Join online faculty lecture on women’s bodies, wet-nurses and Spain
McKillop Library will host the first of its faculty lecture series for the 20-21 academic year, this time online. The lecture, entitled “Breast is Best in Early Modern Spain,” is by Dr. Emily Colbert Cairns, associate professor of modern languages, and it will be held on Thursday, Sep. 17, from 4-5:30 p.m.
To register for the online event, to go the library’s event page, scroll down to the bottom of the page, and click on the “Begin Registration” button.
“Breast is Best in Early Modern Spain” is on the topic of women’s bodies, wet-nurses and early modern Spain. Maternal milk is the first food practice that serves to control the female body, enabling certain women but not others from nursing infants.
In this presentation, Dr. Colbert Cairns shares her research from a sabbatical her took in Spain during the fall of 2019. While in Spain, Dr. Colbert Cairns conducted primary research in hospital archives regarding the use of wet-nurses and their orphan charges in Seville, Spain.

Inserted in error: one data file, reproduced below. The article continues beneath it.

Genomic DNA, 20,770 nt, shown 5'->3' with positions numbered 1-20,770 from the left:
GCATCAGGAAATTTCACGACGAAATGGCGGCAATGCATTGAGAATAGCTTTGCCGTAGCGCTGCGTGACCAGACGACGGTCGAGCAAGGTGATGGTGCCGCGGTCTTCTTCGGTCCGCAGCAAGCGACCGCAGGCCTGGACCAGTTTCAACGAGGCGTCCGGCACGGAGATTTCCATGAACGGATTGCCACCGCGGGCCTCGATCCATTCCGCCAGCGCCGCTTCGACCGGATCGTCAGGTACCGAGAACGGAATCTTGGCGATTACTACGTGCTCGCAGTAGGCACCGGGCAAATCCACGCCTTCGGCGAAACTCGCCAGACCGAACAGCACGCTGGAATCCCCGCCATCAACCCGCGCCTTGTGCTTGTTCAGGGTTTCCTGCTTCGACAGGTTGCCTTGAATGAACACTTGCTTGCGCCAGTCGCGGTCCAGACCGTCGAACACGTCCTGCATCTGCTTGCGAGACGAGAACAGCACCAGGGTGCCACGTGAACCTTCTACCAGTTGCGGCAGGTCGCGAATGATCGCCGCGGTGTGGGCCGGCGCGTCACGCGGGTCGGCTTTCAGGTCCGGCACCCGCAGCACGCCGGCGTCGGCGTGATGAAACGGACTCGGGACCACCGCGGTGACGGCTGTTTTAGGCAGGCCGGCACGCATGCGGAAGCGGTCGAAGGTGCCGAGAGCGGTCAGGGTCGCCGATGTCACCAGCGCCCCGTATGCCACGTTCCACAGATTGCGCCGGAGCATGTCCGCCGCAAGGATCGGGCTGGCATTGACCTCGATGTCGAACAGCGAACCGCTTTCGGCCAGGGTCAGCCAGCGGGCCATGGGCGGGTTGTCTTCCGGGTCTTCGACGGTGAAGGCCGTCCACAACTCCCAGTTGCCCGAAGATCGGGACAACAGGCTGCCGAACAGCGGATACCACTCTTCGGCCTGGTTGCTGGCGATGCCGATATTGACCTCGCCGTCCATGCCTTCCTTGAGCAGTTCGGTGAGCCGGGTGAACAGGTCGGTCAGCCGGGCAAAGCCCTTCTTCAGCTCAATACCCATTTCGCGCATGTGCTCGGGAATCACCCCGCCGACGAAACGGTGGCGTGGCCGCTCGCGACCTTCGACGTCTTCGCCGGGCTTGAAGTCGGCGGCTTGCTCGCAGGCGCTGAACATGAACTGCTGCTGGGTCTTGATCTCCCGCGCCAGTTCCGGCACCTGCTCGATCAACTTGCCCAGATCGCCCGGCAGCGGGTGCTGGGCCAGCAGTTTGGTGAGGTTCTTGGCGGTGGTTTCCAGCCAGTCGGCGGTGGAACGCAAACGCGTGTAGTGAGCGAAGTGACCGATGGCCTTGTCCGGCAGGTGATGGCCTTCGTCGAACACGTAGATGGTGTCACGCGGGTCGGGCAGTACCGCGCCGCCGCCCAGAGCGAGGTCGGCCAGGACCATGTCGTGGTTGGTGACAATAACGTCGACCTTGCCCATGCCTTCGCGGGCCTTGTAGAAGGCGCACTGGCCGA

Establishing a primary residence in Seville, Spain, allowed Dr. Colbert Cairns to visit and study first-hand some of the important artistic representations of the lactating virgin in the Museum of Bellas Artes, within the Cathedral of Seville and in the Archbishop’s Palace. These paintings comprise a key aspect of the research — they reflect the widespread and popular appeal this topic had for an early modern Iberian audience.
In addition, this discussion will focus on two of these paintings found within Seville’s Cathedral: “Virgen de los Remedios,” painted anonymously in 1400 A.D., and “The Purification of the Virgen,” by Pedro de la Campaña in 1555 A.D.
Dr. Colbert Cairns specializes in gender, converso and crypto-Jewish identity in the early modern period and has published with eHumanista, Chasqui, Cervantes Journal and Hispanófila. She is the co-editor of “Confined Women: The Walls of Female Space in Early Modern Spain” by “Hispanic Issues Online 2020,” and she is the author of the book “Esther in Early Modern Iberia and the Sephardic Diaspora: Queen of the Conversas.”
Register for the online faculty lecture at the library’s event page, and find a listing of upcoming events from McKillop Library here. For any additional questions, please contact Gretchen Sotomayer at firstname.lastname@example.org.